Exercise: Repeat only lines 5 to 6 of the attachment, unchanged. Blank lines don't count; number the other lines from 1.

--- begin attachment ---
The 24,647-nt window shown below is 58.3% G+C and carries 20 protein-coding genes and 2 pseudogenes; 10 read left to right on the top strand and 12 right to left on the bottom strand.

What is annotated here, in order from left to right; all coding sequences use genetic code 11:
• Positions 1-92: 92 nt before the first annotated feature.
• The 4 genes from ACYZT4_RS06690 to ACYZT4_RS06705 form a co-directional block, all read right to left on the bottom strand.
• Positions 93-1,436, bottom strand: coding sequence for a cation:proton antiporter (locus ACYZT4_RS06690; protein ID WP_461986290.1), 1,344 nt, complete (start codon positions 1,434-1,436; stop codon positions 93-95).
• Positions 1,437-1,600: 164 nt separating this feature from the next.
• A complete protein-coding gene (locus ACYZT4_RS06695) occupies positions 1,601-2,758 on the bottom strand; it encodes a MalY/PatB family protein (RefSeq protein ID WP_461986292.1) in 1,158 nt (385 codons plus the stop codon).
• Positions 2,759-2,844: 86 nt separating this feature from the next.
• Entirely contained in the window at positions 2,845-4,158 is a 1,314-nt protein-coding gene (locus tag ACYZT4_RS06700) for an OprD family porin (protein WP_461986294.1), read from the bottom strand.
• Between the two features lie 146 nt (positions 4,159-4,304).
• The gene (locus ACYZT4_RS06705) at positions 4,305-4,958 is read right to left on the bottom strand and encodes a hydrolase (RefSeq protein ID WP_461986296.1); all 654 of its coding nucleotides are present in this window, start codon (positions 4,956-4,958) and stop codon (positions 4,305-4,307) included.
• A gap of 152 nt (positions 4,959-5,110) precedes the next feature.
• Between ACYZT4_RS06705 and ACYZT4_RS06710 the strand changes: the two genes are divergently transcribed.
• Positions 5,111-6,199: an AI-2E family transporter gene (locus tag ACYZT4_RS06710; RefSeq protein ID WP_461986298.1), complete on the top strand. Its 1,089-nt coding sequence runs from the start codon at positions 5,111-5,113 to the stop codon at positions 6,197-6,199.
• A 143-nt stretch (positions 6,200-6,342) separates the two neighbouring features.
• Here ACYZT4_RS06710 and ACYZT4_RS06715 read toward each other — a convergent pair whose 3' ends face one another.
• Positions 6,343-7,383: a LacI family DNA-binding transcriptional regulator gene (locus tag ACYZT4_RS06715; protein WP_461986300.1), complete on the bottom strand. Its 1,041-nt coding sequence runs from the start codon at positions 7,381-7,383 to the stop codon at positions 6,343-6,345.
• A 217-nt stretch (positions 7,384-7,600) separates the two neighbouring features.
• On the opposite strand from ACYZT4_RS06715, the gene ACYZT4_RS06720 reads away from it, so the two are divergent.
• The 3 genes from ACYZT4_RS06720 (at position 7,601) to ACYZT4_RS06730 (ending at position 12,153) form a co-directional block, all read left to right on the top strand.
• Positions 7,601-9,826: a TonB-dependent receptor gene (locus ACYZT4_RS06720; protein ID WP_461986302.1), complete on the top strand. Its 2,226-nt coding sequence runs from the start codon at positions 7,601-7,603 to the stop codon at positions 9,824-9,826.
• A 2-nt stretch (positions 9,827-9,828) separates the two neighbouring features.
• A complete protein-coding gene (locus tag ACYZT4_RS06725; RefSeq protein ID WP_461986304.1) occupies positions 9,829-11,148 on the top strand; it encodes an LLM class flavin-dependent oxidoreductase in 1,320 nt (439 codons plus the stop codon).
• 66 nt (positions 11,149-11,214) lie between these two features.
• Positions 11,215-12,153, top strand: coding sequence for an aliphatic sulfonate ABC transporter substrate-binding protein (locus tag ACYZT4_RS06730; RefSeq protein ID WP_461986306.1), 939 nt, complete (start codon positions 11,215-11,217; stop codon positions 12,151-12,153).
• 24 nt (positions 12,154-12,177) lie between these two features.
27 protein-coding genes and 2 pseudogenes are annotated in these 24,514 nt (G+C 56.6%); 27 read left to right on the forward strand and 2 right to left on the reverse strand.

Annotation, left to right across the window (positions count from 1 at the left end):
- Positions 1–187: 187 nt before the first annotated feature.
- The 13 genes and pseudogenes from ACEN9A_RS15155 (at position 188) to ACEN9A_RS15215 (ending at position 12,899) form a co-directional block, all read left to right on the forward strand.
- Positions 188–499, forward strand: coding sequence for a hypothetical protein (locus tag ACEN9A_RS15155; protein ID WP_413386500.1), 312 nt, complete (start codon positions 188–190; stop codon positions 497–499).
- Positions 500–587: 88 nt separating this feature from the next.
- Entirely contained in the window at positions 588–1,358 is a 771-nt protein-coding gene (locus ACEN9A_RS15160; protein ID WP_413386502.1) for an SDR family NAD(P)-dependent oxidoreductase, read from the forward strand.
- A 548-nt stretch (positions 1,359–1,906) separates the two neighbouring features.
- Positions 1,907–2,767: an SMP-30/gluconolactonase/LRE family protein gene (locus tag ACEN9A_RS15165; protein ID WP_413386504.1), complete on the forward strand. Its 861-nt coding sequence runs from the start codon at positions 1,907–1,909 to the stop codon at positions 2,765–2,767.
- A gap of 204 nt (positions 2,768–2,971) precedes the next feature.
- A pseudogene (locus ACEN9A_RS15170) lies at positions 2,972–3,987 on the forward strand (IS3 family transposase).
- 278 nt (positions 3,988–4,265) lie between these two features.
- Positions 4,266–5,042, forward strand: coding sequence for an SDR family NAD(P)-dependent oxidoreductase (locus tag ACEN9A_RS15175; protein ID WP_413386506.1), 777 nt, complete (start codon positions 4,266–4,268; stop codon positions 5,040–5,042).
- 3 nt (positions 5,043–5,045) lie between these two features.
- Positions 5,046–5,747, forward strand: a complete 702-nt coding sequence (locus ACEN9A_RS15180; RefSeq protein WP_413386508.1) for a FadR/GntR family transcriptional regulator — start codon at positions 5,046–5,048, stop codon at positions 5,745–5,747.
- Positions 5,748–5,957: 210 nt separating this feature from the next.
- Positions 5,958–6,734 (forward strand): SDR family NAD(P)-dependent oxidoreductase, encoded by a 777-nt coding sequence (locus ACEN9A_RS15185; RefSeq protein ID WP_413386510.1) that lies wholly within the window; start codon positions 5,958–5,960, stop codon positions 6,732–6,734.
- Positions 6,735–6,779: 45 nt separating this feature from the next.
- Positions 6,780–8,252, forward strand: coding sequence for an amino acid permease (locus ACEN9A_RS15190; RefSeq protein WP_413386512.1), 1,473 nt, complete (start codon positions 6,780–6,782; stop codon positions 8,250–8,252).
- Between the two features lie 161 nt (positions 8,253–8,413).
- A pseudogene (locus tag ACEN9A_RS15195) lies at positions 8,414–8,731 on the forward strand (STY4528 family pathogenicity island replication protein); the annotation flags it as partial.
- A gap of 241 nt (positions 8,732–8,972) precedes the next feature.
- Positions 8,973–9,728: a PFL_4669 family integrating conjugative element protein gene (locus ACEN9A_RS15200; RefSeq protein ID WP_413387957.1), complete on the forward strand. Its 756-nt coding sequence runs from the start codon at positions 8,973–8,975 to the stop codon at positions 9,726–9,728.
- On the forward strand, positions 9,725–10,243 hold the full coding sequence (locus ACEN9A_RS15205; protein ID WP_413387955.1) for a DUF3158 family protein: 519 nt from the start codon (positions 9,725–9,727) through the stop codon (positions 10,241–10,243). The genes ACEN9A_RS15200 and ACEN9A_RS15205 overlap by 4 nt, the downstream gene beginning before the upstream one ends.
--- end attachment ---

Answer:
• Positions 93-1,436, bottom strand: coding sequence for a cation:proton antiporter (locus ACYZT4_RS06690; protein ID WP_461986290.1), 1,344 nt, complete (start codon positions 1,434-1,436; stop codon positions 93-95).
• Positions 1,437-1,600: 164 nt separating this feature from the next.